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Beirut (bāro͞otˈ), Arab. Bayrut, Fr. Beyrouth, city (1996 est. pop. 1,200,000), W Lebanon, capital of Lebanon, on the Mediterranean Sea, at the foot of the Lebanon Mts. Beirut is an important port and financial center with food processing industries. Tourism is also significant. The American Univ. of Beirut (1866) and Lebanese Univ. (1951) are located in the city.

Beirut was originally a Phoenician city and in ancient times was called Berytus. After 1500 B.C. it became known as a trade center. Beirut was prominent under the Seleucids but became more important under the Romans, when it was not only a commercial town—with a large trade in wine and linens—but also a colony with some territory. In the 3d cent. A.D., Beirut had a famous school of Roman law. The city declined after an earthquake in 551. Beirut was captured by the Arabs in 635. The Crusaders under Baldwin I took the city in 1110, and it was part of the Latin Kingdom of Jerusalem until 1291, despite a siege by Saladin and the Egyptians in 1182. After 1517 the Druze controlled the city under the Ottoman Empire.

In the 19th cent. Beirut was one of the centers of the revolt of Muhammad Ali of Egypt against the Ottoman Turks. Ibrahim Pasha took it for the Egyptians (1830), but in 1840 the French and British bombarded and captured the city, reestablishing Ottoman rule. It was taken (1918) by French troops in World War I. Beirut became the capital of Lebanon in 1920 under the French mandate. The French rapidly developed the city, despite the domestic tensions that arose between the Muslim and Christian populations.

After World War II and the creation of Israel in 1948, thousands of Palestinian refugees entered Lebanon, many settling in Beirut. Violence erupted in 1958, and fierce fighting began again in 1975 and 1976 when the civil war broke out. Beirut was divided into territories run by many separate, religious-based militias. West Beirut was devastated in 1982 by Israeli forces fighting Palestine Liberation Organization (PLO) units based there. A multinational peacekeeping force was established after some 1,000 Palestinians were massacred by Israel's Lebanese Christian allies. In Apr., 1983, a terrorist bombing partially destroyed the U.S. embassy in Beirut, killing 50 people. In October, 260 U.S. Marines and 60 French soldiers were killed in Beirut when a truck filled with explosives was driven into their military compound. U.S. and French forces were withdrawn in 1984. Throughout the 1980s the city was a base for a number of militant extremist groups.

In 1990 Christian and Muslim militias withdrew, ending the division of Beirut and returning it to the control of the national government. However, Beirut's economy and infrastructure had been destroyed by the years of fighting. In the early 1990s Lebanese billionaire Rafiq Hariri, who became Lebanon's prime minister, launched a multibillion dollar effort, through the company Solidere, to rebuild central Beirut as a symbol of the nation's postwar aspirations. Although there has been much rebuilding, Beirut has not fully recovered its prewar prosperity, and in Aug., 2020, the port was devastated and neighboring areas damaged when a large ammonium nitrate stockpile exploded.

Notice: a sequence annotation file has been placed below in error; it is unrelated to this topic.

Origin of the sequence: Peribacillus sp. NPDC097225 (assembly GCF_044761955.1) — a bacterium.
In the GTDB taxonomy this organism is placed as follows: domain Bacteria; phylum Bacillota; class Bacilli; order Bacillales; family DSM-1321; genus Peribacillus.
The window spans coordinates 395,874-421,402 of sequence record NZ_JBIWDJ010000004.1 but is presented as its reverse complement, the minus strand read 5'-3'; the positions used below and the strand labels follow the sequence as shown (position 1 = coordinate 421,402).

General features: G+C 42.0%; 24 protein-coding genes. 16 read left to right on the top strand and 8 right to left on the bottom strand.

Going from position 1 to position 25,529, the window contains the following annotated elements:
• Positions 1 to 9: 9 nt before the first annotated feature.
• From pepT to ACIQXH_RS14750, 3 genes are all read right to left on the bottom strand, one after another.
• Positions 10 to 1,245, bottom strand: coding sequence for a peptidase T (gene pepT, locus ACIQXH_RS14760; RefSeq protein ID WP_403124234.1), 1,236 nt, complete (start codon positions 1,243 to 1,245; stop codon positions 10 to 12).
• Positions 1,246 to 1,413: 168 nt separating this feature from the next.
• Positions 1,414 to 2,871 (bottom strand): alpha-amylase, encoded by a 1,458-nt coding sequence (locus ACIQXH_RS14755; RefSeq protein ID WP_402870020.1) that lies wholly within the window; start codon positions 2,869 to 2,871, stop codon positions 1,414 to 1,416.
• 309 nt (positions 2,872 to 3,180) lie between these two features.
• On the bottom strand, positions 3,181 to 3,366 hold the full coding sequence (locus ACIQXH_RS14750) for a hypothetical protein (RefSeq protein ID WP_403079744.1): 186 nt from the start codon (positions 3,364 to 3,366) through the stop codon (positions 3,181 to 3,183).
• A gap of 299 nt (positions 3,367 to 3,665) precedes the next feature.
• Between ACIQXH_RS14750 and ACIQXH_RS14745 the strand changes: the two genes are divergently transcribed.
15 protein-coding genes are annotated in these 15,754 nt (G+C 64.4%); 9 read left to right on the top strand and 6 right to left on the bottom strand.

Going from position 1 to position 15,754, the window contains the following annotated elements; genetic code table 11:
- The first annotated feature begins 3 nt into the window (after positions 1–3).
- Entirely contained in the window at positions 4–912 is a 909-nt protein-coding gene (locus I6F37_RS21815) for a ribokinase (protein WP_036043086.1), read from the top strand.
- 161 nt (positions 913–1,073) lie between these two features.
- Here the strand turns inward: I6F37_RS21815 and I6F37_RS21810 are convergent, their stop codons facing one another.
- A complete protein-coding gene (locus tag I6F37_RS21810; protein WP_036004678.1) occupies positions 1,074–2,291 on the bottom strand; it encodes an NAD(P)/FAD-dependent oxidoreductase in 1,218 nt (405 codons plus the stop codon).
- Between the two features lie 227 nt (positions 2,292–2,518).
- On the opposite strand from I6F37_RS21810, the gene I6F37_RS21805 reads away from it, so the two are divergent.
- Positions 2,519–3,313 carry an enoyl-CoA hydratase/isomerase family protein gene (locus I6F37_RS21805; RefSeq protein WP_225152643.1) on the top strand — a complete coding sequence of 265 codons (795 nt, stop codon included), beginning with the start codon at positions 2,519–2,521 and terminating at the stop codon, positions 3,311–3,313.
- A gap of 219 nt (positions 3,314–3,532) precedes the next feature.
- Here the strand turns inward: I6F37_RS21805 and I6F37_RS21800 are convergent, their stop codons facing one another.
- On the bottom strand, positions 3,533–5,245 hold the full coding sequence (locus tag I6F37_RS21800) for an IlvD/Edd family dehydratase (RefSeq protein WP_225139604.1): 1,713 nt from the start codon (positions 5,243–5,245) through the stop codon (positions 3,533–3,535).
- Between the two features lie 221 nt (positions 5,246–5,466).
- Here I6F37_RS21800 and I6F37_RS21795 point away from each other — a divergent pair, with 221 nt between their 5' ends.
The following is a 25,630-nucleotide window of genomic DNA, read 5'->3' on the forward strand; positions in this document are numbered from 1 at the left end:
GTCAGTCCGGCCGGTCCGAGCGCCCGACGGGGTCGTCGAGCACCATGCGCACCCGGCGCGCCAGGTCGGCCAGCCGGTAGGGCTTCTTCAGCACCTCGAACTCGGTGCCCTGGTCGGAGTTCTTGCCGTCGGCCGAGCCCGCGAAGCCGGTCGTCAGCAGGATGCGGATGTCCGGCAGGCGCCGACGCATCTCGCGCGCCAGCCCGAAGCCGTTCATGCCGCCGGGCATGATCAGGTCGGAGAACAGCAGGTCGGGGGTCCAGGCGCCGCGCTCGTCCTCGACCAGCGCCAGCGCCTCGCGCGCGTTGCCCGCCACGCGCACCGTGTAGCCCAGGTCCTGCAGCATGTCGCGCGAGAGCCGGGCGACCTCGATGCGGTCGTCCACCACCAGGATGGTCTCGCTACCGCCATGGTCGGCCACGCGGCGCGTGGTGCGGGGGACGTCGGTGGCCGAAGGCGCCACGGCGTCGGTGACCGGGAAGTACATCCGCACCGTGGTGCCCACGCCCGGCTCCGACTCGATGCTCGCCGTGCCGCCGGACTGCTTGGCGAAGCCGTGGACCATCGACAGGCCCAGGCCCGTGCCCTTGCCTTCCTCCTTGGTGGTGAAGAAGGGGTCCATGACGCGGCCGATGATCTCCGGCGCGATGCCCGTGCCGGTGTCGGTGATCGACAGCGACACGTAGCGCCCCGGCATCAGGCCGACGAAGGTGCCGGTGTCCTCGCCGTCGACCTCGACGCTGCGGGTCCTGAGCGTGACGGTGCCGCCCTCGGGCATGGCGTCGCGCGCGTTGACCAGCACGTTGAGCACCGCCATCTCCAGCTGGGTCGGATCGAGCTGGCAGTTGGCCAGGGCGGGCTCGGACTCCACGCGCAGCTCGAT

See L. Fawaz, Merchants and Migrants in Nineteenth Century Beirut (1983); F. Debbas, Beirut, Our Memory (1986); F. Ajami, Beirut: City of Regrets (1988).

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The following article is from The Great Soviet Encyclopedia (1979). It might be outdated or ideologically biased.



capital of the Republic of Lebanon. It lies on a hilly peninsula on the east coast of the eastern Mediterranean. The climate is subtropical with a hot dry summer. The mean January temperature is 14° C, and the mean August temperature is about 28° C. The average annual precipitation is about 900 mm. Estimated population, 700,000 (1964–68).

History. Beirut (Benita or Berk in ancient times) was, from the 18th century B.C (according to other sources, from the 15th century B.C.), a town and port of Phoenicia. In Greek and Roman times (from the third century B.C. to the fourth century A.D.) it had become an important autonomous trade and handicraft center with the right to its own coinage. In 635 A.D. it was incorporated in the Arabian Caliphate. From the beginning of the 12th century to the 13th century, Beirut was, except for a few intervals, ruled by the Crusaders, and in the 14th and 15th centuries, by the Egyptian Mamelukes. In 1516 it was conquered by the Turks. During the Russo-Turkish war of 1768–74, it was twice besieged by a Russian fleet (June 1772 and July-September 1773), which was supporting the uprising of the population of north Palestine and Lebanon against their Turkish rulers. From August 1860 to June 1861 it was occupied by French troops. In 1887 it became the center of the vilayet of Beirut in the Ottoman Empire. In October 1918 it was occupied by the troops of the Entente. Beginning Sept. 1, 1920, it was the capital of the state of Greater Lebanon, under French mandate, and from 1926, the capital of the Lebanese Republic (under French mandate until November 1943). From the early 1920’s, Beirut was a center of the national liberation and workers’ movement in Lebanon. (The largsst demonstrations occurred in the 1930’s, in 1943, and in 1958.)